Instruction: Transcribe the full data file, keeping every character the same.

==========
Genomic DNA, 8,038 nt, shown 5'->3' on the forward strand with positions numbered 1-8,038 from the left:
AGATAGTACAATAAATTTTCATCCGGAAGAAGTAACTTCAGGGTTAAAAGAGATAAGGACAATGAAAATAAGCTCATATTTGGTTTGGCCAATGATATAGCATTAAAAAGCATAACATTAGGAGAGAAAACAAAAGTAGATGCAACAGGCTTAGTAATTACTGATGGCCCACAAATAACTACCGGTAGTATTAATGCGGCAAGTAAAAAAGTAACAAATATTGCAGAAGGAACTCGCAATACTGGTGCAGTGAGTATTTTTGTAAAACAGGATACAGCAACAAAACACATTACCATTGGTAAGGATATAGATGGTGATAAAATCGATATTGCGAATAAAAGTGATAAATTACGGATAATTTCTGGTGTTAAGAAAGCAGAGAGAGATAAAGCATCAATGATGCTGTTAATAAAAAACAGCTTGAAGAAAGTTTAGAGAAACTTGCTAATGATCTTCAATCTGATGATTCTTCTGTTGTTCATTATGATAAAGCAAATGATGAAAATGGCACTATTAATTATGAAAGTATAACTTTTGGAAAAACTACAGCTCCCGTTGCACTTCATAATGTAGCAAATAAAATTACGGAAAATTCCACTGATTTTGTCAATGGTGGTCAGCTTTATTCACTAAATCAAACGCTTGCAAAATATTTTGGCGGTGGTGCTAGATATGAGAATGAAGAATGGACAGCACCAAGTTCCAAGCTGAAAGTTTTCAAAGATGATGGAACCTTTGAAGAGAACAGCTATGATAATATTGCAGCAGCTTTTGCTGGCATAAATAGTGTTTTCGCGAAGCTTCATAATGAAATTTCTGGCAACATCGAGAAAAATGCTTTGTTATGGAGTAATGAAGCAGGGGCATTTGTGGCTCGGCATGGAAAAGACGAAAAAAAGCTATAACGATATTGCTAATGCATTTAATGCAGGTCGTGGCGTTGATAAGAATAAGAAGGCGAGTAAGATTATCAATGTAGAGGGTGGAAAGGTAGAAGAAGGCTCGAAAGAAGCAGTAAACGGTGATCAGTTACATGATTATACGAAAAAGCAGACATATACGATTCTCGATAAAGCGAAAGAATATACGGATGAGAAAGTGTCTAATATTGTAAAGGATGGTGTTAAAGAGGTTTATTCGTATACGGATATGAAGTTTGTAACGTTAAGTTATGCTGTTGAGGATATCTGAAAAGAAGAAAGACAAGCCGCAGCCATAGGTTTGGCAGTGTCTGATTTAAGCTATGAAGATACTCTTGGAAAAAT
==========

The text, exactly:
Genomic DNA, 8,038 nt, shown 5'->3' on the forward strand with positions numbered 1-8,038 from the left:
AGATAGTACAATAAATTTTCATCCGGAAGAAGTAACTTCAGGGTTAAAAGAGATAAGGACAATGAAAATAAGCTCATATTTGGTTTGGCCAATGATATAGCATTAAAAAGCATAACATTAGGAGAGAAAACAAAAGTAGATGCAACAGGCTTAGTAATTACTGATGGCCCACAAATAACTACCGGTAGTATTAATGCGGCAAGTAAAAAAGTAACAAATATTGCAGAAGGAACTCGCAATACTGGTGCAGTGAGTATTTTTGTAAAACAGGATACAGCAACAAAACACATTACCATTGGTAAGGATATAGATGGTGATAAAATCGATATTGCGAATAAAAGTGATAAATTACGGATAATTTCTGGTGTTAAGAAAGCAGAGAGAGATAAAGCATCAATGATGCTGTTAATAAAAAACAGCTTGAAGAAAGTTTAGAGAAACTTGCTAATGATCTTCAATCTGATGATTCTTCTGTTGTTCATTATGATAAAGCAAATGATGAAAATGGCACTATTAATTATGAAAGTATAACTTTTGGAAAAACTACAGCTCCCGTTGCACTTCATAATGTAGCAAATAAAATTACGGAAAATTCCACTGATTTTGTCAATGGTGGTCAGCTTTATTCACTAAATCAAACGCTTGCAAAATATTTTGGCGGTGGTGCTAGATATGAGAATGAAGAATGGACAGCACCAAGTTCCAAGCTGAAAGTTTTCAAAGATGATGGAACCTTTGAAGAGAACAGCTATGATAATATTGCAGCAGCTTTTGCTGGCATAAATAGTGTTTTCGCGAAGCTTCATAATGAAATTTCTGGCAACATCGAGAAAAATGCTTTGTTATGGAGTAATGAAGCAGGGGCATTTGTGGCTCGGCATGGAAAAGACGAAAAAAAGCTATAACGATATTGCTAATGCATTTAATGCAGGTCGTGGCGTTGATAAGAATAAGAAGGCGAGTAAGATTATCAATGTAGAGGGTGGAAAGGTAGAAGAAGGCTCGAAAGAAGCAGTAAACGGTGATCAGTTACATGATTATACGAAAAAGCAGACATATACGATTCTCGATAAAGCGAAAGAATATACGGATGAGAAAGTGTCTAATATTGTAAAGGATGGTGTTAAAGAGGTTTATTCGTATACGGATATGAAGTTTGTAACGTTAAGTTATGCTGTTGAGGATATCTGAAAAGAAGAAAGACAAGCCGCAGCCATAGGTTTGGCAGTGTCTGATTTAAGCTATGAAGATACTCTTGGAAAAAT